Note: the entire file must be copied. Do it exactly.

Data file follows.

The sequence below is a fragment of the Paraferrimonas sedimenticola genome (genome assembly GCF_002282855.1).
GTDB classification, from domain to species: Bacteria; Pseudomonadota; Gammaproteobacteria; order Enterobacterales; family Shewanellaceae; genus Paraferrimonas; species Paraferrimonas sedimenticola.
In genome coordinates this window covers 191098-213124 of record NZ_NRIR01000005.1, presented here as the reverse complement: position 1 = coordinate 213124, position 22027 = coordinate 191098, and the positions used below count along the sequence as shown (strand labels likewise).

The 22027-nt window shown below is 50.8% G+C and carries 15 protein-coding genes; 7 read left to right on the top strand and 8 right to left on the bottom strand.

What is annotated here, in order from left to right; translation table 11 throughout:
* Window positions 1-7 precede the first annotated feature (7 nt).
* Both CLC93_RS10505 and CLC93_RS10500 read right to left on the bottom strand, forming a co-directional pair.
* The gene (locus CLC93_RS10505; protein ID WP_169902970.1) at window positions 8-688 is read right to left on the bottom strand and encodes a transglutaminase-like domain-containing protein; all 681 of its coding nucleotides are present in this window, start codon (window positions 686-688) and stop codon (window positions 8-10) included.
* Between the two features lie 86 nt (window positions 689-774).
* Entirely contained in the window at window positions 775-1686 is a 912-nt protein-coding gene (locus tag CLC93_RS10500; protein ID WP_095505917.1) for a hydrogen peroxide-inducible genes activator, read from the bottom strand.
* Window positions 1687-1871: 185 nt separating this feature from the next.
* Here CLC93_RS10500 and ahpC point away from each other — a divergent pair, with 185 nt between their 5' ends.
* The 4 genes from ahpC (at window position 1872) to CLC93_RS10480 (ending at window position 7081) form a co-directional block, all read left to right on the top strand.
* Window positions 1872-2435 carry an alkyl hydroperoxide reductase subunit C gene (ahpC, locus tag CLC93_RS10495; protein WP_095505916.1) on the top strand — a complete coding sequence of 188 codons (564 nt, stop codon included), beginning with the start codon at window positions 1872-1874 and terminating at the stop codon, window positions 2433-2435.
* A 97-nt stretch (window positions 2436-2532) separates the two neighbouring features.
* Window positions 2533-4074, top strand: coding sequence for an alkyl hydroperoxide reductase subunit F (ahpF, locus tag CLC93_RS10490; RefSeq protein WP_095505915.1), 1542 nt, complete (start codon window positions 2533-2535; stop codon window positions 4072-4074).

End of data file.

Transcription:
The sequence below is a fragment of the Paraferrimonas sedimenticola genome (genome assembly GCF_002282855.1).
GTDB classification, from domain to species: Bacteria; Pseudomonadota; Gammaproteobacteria; order Enterobacterales; family Shewanellaceae; genus Paraferrimonas; species Paraferrimonas sedimenticola.
In genome coordinates this window covers 191098-213124 of record NZ_NRIR01000005.1, presented here as the reverse complement: position 1 = coordinate 213124, position 22027 = coordinate 191098, and the positions used below count along the sequence as shown (strand labels likewise).

The 22027-nt window shown below is 50.8% G+C and carries 15 protein-coding genes; 7 read left to right on the top strand and 8 right to left on the bottom strand.

What is annotated here, in order from left to right; translation table 11 throughout:
* Window positions 1-7 precede the first annotated feature (7 nt).
* Both CLC93_RS10505 and CLC93_RS10500 read right to left on the bottom strand, forming a co-directional pair.
* The gene (locus CLC93_RS10505; protein ID WP_169902970.1) at window positions 8-688 is read right to left on the bottom strand and encodes a transglutaminase-like domain-containing protein; all 681 of its coding nucleotides are present in this window, start codon (window positions 686-688) and stop codon (window positions 8-10) included.
* Between the two features lie 86 nt (window positions 689-774).
* Entirely contained in the window at window positions 775-1686 is a 912-nt protein-coding gene (locus tag CLC93_RS10500; protein ID WP_095505917.1) for a hydrogen peroxide-inducible genes activator, read from the bottom strand.
* Window positions 1687-1871: 185 nt separating this feature from the next.
* Here CLC93_RS10500 and ahpC point away from each other — a divergent pair, with 185 nt between their 5' ends.
* The 4 genes from ahpC (at window position 1872) to CLC93_RS10480 (ending at window position 7081) form a co-directional block, all read left to right on the top strand.
* Window positions 1872-2435 carry an alkyl hydroperoxide reductase subunit C gene (ahpC, locus tag CLC93_RS10495; protein WP_095505916.1) on the top strand — a complete coding sequence of 188 codons (564 nt, stop codon included), beginning with the start codon at window positions 1872-1874 and terminating at the stop codon, window positions 2433-2435.
* A 97-nt stretch (window positions 2436-2532) separates the two neighbouring features.
* Window positions 2533-4074, top strand: coding sequence for an alkyl hydroperoxide reductase subunit F (ahpF, locus tag CLC93_RS10490; RefSeq protein WP_095505915.1), 1542 nt, complete (start codon window positions 2533-2535; stop codon window positions 4072-4074).